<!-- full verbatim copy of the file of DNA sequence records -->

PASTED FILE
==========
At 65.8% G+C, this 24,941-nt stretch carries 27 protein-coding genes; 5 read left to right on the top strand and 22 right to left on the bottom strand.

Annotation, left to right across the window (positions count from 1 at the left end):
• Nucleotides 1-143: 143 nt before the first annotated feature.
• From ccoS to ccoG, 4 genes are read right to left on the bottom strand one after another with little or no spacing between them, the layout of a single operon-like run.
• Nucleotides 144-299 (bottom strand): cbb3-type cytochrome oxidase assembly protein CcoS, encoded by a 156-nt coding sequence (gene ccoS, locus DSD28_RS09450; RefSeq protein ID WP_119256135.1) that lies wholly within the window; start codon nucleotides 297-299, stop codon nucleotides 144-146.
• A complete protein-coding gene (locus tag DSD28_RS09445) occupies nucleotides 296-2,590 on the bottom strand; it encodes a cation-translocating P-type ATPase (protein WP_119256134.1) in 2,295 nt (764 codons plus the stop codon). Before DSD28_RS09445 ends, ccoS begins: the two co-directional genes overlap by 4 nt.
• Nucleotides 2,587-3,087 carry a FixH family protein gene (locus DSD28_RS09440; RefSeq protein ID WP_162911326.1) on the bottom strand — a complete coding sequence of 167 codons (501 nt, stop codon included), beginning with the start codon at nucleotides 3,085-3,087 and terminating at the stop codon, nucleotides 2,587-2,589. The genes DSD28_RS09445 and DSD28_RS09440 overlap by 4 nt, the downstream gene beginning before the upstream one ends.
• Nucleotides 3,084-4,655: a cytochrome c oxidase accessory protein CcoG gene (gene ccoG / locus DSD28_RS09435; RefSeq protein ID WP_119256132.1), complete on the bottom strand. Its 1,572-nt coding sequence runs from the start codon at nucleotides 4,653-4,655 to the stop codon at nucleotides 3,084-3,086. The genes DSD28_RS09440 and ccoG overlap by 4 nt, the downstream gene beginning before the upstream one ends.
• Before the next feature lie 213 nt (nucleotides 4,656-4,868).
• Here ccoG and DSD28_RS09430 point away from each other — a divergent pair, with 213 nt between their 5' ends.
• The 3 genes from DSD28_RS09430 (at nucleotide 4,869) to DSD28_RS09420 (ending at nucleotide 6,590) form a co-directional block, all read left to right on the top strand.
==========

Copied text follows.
At 65.8% G+C, this 24,941-nt stretch carries 27 protein-coding genes; 5 read left to right on the top strand and 22 right to left on the bottom strand.

Annotation, left to right across the window (positions count from 1 at the left end):
• Nucleotides 1-143: 143 nt before the first annotated feature.
• From ccoS to ccoG, 4 genes are read right to left on the bottom strand one after another with little or no spacing between them, the layout of a single operon-like run.
• Nucleotides 144-299 (bottom strand): cbb3-type cytochrome oxidase assembly protein CcoS, encoded by a 156-nt coding sequence (gene ccoS, locus DSD28_RS09450; RefSeq protein ID WP_119256135.1) that lies wholly within the window; start codon nucleotides 297-299, stop codon nucleotides 144-146.
• A complete protein-coding gene (locus tag DSD28_RS09445) occupies nucleotides 296-2,590 on the bottom strand; it encodes a cation-translocating P-type ATPase (protein WP_119256134.1) in 2,295 nt (764 codons plus the stop codon). Before DSD28_RS09445 ends, ccoS begins: the two co-directional genes overlap by 4 nt.
• Nucleotides 2,587-3,087 carry a FixH family protein gene (locus DSD28_RS09440; RefSeq protein ID WP_162911326.1) on the bottom strand — a complete coding sequence of 167 codons (501 nt, stop codon included), beginning with the start codon at nucleotides 3,085-3,087 and terminating at the stop codon, nucleotides 2,587-2,589. The genes DSD28_RS09445 and DSD28_RS09440 overlap by 4 nt, the downstream gene beginning before the upstream one ends.
• Nucleotides 3,084-4,655: a cytochrome c oxidase accessory protein CcoG gene (gene ccoG / locus DSD28_RS09435; RefSeq protein ID WP_119256132.1), complete on the bottom strand. Its 1,572-nt coding sequence runs from the start codon at nucleotides 4,653-4,655 to the stop codon at nucleotides 3,084-3,086. The genes DSD28_RS09440 and ccoG overlap by 4 nt, the downstream gene beginning before the upstream one ends.
• Before the next feature lie 213 nt (nucleotides 4,656-4,868).
• Here ccoG and DSD28_RS09430 point away from each other — a divergent pair, with 213 nt between their 5' ends.
• The 3 genes from DSD28_RS09430 (at nucleotide 4,869) to DSD28_RS09420 (ending at nucleotide 6,590) form a co-directional block, all read left to right on the top strand.